Definitions

# impulse

[im-puhls]
impulse, in mechanics: see momentum.

In classical mechanics, an impulse is defined as the integral of a force with respect to time:

$mathbf\left\{I\right\} = int mathbf\left\{F\right\}, dt$
where
I is impulse (sometimes marked J),
F is the force, and
dt is an infinitesimal amount of time.

A simple derivation using Newton's second law yields:

$mathbf\left\{I\right\} = int frac\left\{dmathbf\left\{p\right\}\right\}\left\{dt\right\}, dt$
$mathbf\left\{I\right\} = int dmathbf\left\{p\right\}$
$mathbf\left\{I\right\} = Delta mathbf\left\{p\right\}$
where
p is momentum

This is often called the impulse-momentum theorem.

As a result, an impulse may also be regarded as the change in momentum of an object to which a force is applied. The impulse may be expressed in a simpler form when both the force and the mass are constant:

$mathbf\left\{I\right\} = mathbf\left\{F\right\}Delta t = m Delta mathbf\left\{v\right\} = Delta p$

where

F is the constant total net force applied,
$Delta t$ is the time interval over which the force is applied,
m is the constant mass of the object,
Δv is the change in velocity produced by the force in the considered time interval, and
v = Δ(mv) is the change in linear momentum.

However, it is often the case that one or both of these two quantities vary.

In the technical sense, impulse is a physical quantity, not an event or force. However, the term "impulse" is also used to refer to a fast-acting force. This type of impulse is often idealized so that the change in momentum produced by the force happens with no change in time. This sort of change is a step change, and is not physically possible. However, this is a useful model for certain purposes, such as computing the effects of ideal collisions, especially in game physics engines.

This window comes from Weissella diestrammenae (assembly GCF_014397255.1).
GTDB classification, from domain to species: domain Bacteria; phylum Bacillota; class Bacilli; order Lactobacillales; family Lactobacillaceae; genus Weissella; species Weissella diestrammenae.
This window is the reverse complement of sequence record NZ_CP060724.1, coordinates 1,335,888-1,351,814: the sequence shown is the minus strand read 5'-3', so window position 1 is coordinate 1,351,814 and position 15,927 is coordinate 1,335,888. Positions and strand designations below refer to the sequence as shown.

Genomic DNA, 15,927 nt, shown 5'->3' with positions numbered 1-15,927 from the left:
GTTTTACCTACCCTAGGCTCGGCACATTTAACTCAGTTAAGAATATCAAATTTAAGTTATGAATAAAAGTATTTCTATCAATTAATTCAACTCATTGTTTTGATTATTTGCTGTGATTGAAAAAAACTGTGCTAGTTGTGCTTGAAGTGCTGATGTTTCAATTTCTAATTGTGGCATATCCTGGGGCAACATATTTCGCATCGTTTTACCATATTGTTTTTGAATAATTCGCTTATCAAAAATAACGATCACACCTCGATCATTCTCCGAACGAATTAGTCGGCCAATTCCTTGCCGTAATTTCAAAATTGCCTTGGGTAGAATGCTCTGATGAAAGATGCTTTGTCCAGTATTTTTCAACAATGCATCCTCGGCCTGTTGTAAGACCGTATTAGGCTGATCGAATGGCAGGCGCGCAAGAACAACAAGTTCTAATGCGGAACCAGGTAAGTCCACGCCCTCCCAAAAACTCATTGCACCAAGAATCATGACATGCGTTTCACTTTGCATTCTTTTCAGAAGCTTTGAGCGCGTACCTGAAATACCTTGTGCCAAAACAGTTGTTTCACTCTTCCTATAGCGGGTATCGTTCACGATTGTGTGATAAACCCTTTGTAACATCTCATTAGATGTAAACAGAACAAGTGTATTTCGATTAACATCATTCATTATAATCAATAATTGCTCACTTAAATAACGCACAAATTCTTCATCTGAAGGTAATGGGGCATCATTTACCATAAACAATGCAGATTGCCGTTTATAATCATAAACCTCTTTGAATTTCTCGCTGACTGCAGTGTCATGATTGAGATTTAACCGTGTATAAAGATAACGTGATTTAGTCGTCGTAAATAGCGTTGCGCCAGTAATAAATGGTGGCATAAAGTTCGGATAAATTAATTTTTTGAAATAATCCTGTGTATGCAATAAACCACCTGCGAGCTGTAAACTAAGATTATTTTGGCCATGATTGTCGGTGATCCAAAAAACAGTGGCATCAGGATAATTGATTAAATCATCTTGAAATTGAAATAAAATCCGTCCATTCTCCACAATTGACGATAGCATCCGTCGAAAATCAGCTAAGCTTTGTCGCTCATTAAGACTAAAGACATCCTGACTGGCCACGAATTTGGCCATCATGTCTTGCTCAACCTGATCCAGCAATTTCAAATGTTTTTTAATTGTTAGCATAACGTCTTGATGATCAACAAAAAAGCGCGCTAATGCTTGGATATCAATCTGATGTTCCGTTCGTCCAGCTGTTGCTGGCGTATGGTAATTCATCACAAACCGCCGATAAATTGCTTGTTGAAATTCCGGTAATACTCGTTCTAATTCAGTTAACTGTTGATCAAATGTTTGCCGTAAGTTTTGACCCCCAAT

Impulse has the same units and dimensions as momentum (kg m/s = N·s).

Using basic math, Impulse can be calculated using the equation:

$mathbf\left\{F\right\}t = Delta p$

$Delta p$ can be calculated, if initial and final velocities are known, by using "mv(f) - mv(i)" or otherwise known as "mv - mu"

where

F is the constant total net force applied,
$t$ is the time interval over which the force is applied,
m is the constant mass of the object,
v is the final velocity of the object at the end of the time interval, and
u is the initial velocity of the object when the time interval begins.

Hence: $mathbf\left\{F\right\}t = mv - mu$